A strong signal with a little impact
In theory because if the BEA will measure things in a new way, nothing will change in accounting and financial norms. It’s a strong signal that may make businesses think different but won’t make some decisions more acceptable. Building tomorrow’s enterprise, developing the right assets, favor “on the job” learning and innovation will remain an expense, not an investment. But it’s surely a mandatory step to raise awareness and go ahead to the next stage which is the reinvention of an accounting system that’s a major barrier to enterprise transformation, destroys value and even jobs. But if the US can change alone the way they calculate GDP – with chances others will follow – changing accounting norms requires a large international consensus. Unfortunately we’re very far from that.
But the stake is high. Just to mention digital assets (which are only a part of intangible assets), McKinsey say they represent up to 8,6% of worldwide GDP and sustains a third of the global growth. So it’s urgent to stop doing nothing. A look at what McKinsey says gives an overview of the potential that lies there :
They are manifold: the unique designs that engage large numbers of users and improve their digital experiences; the digital capture of user behavior, contributions, and social profiles; the environments that encourage consumers to access products and services; and the intense big-data and analytics capabilities that can guide operations and business growth. They also include a growing range of new business models for monetizing digital activity, such as patents and processes that can be licensed for royalty income, and the brand equity that companies like Google or Amazon.com create through digital engagement.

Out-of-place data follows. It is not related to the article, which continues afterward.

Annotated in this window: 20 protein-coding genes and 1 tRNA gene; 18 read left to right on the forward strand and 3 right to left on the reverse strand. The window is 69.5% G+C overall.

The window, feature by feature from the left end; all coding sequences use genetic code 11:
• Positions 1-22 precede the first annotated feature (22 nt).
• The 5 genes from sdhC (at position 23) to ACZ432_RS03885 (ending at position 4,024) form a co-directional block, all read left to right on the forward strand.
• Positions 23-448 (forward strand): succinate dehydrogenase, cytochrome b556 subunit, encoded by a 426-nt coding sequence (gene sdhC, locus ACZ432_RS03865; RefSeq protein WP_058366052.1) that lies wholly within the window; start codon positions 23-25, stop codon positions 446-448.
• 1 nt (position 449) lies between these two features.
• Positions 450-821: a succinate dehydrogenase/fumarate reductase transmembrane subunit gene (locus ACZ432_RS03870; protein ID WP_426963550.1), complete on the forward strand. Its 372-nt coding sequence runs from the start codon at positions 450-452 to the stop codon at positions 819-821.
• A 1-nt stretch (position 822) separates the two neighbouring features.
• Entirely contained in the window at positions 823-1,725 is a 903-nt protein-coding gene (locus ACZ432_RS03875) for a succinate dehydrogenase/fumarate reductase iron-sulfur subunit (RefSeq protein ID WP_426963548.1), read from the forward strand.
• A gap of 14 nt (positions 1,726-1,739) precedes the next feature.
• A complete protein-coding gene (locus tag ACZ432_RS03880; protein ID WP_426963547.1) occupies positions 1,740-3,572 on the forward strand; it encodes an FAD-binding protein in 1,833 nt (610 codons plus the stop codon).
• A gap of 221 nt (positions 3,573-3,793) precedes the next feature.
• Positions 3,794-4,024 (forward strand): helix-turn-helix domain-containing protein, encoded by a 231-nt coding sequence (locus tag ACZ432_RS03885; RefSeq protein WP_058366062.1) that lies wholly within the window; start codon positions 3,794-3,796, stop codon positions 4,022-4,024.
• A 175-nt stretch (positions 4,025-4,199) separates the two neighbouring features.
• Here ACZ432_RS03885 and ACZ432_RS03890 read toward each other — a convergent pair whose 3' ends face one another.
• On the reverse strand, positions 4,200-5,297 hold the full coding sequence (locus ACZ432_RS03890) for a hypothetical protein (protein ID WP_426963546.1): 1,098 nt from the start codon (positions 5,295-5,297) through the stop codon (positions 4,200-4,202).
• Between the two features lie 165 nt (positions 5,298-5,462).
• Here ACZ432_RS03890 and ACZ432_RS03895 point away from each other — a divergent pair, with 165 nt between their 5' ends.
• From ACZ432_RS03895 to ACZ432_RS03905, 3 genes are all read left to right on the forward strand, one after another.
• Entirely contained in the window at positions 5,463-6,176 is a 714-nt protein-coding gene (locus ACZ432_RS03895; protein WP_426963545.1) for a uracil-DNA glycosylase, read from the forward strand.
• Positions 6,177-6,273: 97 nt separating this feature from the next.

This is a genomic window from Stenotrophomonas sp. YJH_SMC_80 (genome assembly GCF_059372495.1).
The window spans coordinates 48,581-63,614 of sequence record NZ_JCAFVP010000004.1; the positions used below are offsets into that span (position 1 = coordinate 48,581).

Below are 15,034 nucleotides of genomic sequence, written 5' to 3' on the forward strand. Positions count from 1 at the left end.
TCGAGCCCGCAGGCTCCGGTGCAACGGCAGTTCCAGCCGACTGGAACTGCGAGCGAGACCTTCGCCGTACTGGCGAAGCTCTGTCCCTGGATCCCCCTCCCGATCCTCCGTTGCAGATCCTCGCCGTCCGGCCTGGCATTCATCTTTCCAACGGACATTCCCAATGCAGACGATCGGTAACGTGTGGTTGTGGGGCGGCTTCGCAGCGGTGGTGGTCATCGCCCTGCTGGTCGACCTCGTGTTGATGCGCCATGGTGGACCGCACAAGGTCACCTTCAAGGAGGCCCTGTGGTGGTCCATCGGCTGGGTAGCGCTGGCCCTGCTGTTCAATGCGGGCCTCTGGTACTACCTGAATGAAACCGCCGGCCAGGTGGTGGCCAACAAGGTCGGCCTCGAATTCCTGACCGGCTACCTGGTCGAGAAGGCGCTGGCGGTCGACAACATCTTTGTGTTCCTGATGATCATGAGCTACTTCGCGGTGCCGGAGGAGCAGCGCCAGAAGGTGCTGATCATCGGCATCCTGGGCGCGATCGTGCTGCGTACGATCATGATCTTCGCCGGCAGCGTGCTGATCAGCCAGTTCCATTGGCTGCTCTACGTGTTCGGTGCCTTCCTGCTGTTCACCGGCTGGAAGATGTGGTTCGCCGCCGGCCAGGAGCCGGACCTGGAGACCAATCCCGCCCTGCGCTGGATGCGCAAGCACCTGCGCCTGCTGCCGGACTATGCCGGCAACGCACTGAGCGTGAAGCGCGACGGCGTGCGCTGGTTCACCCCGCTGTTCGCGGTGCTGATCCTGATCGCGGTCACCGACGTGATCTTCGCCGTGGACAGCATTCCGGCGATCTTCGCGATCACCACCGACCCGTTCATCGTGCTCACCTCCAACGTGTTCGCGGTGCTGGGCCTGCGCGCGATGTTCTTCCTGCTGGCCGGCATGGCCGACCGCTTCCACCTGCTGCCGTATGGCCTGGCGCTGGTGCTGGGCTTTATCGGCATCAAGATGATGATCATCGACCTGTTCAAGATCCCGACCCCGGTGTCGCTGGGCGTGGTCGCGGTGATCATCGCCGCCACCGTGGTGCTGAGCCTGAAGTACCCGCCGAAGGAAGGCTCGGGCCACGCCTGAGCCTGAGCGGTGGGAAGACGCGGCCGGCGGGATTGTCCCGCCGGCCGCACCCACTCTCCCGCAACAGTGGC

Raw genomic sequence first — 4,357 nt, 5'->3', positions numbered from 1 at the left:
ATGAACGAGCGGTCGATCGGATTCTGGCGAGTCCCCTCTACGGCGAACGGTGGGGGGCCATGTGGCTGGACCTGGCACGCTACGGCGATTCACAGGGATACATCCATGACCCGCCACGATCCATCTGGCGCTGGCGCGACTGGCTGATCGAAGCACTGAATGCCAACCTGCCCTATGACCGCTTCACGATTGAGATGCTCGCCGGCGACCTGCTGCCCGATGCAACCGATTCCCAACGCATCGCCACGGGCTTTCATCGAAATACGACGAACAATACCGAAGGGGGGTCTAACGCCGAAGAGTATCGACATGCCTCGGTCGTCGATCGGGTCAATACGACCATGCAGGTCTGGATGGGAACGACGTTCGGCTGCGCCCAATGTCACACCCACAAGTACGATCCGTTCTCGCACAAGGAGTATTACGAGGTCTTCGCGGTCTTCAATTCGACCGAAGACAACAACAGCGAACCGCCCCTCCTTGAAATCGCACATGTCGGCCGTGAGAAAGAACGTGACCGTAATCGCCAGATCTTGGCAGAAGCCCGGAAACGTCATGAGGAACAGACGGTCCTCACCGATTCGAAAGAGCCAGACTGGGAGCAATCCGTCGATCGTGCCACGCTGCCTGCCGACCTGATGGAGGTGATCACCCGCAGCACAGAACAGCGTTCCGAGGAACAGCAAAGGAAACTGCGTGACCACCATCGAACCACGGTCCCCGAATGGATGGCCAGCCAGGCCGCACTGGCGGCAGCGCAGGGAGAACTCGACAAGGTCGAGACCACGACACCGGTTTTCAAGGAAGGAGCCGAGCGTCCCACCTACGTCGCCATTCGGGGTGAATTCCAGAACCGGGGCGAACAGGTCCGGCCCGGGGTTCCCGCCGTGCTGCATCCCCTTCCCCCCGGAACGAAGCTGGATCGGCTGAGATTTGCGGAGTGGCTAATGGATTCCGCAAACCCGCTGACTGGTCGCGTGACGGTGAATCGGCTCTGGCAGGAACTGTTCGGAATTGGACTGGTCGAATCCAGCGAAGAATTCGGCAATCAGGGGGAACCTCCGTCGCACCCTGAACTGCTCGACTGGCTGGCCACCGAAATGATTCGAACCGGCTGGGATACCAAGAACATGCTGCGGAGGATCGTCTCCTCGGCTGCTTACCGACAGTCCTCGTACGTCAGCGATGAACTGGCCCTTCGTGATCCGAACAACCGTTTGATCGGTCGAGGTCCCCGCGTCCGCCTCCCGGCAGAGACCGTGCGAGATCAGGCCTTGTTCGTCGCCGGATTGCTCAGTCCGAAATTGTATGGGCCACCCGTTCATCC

Here’s why the CEO of a midsize business told me a couple of weeks ago :
“if we estimate that people should spend 20% of their time learning and improving their skills, innovating, formalizing knowledge to turn individual experiences into company assets and if I could treat 20% of the payroll as investments and write if off, it would change the face of social business, we could go faster and even hire.
Developing digital economy by considering digital assets as investments
That’s why we should go further than GDP calculation and tackle accounting norms : considering a part of the payroll as investment and being able to write if off would have impressive impacts in terms of investment, cash and jobs.
It happens in a far far away country called the United States. As for knowing when countries like France will follow the same way, consider than digital is more than a matter of content and pipes and see it as a matter of productivity, competitiveness and business models transformation, that digitizing all industries is even more important than the digital industry…nothing makes me say it’s going to happen tomorrow or the day after. I’m not even sure such ideas came through our leader’s minds. In theory Europe will adopt the same model as the US for GDP calculation in 2014 (following an agreement that happened in…2008) but I’m surprised to see that the matter is absent from the economic debate.